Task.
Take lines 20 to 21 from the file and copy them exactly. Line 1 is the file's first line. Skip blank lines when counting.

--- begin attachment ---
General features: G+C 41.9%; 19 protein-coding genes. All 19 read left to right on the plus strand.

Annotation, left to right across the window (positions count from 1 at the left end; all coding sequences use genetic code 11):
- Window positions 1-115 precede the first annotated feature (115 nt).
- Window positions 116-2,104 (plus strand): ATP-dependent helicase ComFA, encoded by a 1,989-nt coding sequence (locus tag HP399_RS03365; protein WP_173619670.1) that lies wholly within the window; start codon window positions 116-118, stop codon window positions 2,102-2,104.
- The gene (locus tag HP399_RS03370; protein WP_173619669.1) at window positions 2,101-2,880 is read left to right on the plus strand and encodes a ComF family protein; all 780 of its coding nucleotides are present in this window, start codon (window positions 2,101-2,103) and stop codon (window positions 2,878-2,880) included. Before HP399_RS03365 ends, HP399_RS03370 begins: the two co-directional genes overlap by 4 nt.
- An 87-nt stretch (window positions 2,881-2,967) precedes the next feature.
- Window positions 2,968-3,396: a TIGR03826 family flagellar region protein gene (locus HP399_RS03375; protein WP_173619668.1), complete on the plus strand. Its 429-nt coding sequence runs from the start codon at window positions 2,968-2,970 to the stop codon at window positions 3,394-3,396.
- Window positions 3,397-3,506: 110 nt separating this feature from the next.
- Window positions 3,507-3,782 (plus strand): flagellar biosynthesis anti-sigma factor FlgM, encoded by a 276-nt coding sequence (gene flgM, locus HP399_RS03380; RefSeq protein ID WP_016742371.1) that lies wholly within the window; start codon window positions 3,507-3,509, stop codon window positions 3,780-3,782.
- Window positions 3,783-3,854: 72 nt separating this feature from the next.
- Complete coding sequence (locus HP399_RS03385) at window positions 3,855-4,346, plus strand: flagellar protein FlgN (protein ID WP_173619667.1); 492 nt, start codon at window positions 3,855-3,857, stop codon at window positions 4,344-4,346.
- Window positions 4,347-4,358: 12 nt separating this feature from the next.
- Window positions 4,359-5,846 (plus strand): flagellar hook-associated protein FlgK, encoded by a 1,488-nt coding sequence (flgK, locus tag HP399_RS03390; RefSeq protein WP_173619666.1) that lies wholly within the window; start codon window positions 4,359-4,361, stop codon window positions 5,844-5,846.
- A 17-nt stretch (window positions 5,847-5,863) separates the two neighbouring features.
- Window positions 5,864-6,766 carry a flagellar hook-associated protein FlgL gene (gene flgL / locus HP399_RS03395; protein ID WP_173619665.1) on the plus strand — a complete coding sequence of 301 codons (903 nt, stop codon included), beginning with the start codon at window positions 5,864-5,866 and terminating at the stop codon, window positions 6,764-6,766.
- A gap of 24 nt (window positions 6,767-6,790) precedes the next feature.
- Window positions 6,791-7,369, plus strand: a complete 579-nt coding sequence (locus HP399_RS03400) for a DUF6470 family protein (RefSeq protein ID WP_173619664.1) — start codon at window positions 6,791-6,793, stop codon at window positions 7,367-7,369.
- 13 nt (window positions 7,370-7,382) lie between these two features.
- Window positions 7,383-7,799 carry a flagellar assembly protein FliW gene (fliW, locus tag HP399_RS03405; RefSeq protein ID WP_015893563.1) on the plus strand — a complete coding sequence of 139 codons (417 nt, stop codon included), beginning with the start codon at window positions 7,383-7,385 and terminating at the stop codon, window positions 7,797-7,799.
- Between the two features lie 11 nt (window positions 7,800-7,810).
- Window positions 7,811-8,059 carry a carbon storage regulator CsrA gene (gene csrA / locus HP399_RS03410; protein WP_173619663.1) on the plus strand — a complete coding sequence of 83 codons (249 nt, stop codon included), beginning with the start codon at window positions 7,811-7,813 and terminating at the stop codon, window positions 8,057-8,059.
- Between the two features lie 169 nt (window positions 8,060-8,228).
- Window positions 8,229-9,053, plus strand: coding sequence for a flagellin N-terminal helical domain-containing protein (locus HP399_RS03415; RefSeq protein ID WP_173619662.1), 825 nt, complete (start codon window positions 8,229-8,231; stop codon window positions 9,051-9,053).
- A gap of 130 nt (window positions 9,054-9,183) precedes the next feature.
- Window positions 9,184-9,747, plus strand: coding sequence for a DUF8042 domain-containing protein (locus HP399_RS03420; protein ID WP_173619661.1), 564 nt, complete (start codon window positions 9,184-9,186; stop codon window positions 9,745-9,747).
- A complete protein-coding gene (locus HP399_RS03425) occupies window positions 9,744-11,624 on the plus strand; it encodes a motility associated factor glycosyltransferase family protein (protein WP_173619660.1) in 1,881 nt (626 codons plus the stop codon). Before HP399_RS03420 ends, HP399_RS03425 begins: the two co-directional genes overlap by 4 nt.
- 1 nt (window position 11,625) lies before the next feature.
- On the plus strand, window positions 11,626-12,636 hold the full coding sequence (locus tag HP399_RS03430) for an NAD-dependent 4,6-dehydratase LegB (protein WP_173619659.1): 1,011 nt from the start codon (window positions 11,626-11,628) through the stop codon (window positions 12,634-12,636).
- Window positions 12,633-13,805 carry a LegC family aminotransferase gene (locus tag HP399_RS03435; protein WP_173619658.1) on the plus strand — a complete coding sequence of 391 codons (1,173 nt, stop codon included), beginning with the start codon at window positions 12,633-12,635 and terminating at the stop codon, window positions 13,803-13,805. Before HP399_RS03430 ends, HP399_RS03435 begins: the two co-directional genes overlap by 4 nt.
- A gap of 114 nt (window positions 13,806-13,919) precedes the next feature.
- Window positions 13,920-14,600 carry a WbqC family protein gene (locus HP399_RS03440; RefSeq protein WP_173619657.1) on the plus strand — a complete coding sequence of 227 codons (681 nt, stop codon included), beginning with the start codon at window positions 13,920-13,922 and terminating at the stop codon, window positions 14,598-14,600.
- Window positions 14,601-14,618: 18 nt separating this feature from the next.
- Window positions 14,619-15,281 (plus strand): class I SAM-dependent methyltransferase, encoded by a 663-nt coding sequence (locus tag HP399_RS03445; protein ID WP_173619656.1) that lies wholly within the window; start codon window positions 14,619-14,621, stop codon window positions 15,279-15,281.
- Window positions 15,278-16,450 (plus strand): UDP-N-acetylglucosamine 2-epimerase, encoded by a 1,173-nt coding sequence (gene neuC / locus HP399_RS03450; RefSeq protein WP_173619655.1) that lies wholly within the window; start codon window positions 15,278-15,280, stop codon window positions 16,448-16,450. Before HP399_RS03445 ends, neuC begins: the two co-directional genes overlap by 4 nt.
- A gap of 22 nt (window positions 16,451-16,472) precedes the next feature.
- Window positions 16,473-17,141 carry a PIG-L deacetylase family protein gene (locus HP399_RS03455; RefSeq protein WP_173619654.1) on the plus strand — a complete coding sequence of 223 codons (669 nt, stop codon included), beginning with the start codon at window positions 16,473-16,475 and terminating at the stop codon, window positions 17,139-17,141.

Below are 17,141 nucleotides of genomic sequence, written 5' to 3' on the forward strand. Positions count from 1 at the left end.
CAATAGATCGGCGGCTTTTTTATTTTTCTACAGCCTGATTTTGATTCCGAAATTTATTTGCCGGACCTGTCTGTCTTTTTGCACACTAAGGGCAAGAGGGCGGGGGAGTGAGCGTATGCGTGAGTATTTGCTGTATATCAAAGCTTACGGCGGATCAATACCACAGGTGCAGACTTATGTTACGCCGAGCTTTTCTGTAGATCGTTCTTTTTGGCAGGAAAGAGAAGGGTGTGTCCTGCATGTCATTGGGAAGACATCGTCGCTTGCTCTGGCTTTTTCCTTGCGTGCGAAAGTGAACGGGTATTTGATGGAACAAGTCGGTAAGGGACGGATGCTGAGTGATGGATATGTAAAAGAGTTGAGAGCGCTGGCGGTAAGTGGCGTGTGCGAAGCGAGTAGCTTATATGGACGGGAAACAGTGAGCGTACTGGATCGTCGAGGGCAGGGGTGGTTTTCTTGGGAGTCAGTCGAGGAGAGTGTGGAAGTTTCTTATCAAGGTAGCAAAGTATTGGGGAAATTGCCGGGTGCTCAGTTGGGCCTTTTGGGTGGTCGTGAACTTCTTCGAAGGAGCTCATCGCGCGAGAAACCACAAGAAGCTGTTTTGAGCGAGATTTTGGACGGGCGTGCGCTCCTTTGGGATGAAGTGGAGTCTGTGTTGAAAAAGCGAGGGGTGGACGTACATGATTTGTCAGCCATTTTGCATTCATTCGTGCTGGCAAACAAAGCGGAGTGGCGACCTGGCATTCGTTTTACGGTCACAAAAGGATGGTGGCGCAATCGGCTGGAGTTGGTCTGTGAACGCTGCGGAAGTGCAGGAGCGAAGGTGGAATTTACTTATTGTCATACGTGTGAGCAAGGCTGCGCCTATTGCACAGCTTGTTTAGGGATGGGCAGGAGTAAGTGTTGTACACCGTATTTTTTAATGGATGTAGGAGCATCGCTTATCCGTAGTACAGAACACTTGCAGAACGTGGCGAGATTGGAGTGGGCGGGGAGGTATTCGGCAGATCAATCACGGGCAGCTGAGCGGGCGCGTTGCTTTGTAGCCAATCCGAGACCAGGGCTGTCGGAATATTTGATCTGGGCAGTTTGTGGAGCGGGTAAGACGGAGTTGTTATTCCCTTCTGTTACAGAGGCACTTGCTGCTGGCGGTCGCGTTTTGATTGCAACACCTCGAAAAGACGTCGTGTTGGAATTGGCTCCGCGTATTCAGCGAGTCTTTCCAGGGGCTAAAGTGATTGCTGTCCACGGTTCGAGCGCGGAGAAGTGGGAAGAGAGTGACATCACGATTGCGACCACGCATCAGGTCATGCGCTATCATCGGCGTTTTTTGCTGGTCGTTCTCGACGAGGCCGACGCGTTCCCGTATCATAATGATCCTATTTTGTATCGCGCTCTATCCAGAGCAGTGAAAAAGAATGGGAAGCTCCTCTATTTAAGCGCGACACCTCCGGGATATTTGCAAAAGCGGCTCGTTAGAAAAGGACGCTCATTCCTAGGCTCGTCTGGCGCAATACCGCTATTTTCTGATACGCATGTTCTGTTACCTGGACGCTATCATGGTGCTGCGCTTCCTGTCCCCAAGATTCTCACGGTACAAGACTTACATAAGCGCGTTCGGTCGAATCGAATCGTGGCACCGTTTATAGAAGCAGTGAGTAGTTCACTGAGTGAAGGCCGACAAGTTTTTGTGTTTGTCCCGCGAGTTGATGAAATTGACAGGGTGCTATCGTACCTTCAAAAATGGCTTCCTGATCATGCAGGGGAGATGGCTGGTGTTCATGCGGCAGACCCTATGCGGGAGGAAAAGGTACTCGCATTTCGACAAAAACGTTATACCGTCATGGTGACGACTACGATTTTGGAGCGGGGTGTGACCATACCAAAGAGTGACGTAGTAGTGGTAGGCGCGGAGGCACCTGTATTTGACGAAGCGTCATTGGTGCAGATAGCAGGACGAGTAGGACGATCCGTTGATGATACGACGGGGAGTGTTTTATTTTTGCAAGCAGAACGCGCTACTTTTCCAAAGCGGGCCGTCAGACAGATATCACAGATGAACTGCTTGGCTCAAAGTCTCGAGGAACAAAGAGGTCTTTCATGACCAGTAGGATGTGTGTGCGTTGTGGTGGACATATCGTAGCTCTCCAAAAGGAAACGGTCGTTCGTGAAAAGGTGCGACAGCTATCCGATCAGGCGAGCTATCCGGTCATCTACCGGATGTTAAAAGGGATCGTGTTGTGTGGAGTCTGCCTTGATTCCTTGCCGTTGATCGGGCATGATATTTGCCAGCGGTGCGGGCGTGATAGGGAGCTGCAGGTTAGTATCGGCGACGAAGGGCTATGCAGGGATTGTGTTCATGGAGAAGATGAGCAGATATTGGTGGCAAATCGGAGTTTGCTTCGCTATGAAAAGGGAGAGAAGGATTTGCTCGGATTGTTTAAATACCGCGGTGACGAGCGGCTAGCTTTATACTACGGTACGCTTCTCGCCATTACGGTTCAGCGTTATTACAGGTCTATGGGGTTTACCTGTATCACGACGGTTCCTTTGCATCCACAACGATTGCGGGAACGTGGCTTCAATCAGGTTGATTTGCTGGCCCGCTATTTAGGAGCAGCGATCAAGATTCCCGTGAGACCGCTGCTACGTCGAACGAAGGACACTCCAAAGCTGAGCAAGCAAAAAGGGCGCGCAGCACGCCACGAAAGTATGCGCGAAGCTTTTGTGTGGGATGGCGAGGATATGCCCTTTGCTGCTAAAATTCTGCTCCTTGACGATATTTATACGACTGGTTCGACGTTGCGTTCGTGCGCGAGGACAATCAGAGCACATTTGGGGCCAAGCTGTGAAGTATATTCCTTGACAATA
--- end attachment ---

- Between the two features lie 11 nt (window positions 7,800-7,810).
- Window positions 7,811-8,059 carry a carbon storage regulator CsrA gene (gene csrA / locus HP399_RS03410; protein WP_173619663.1) on the plus strand — a complete coding sequence of 83 codons (249 nt, stop codon included), beginning with the start codon at window positions 7,811-7,813 and terminating at the stop codon, window positions 8,057-8,059.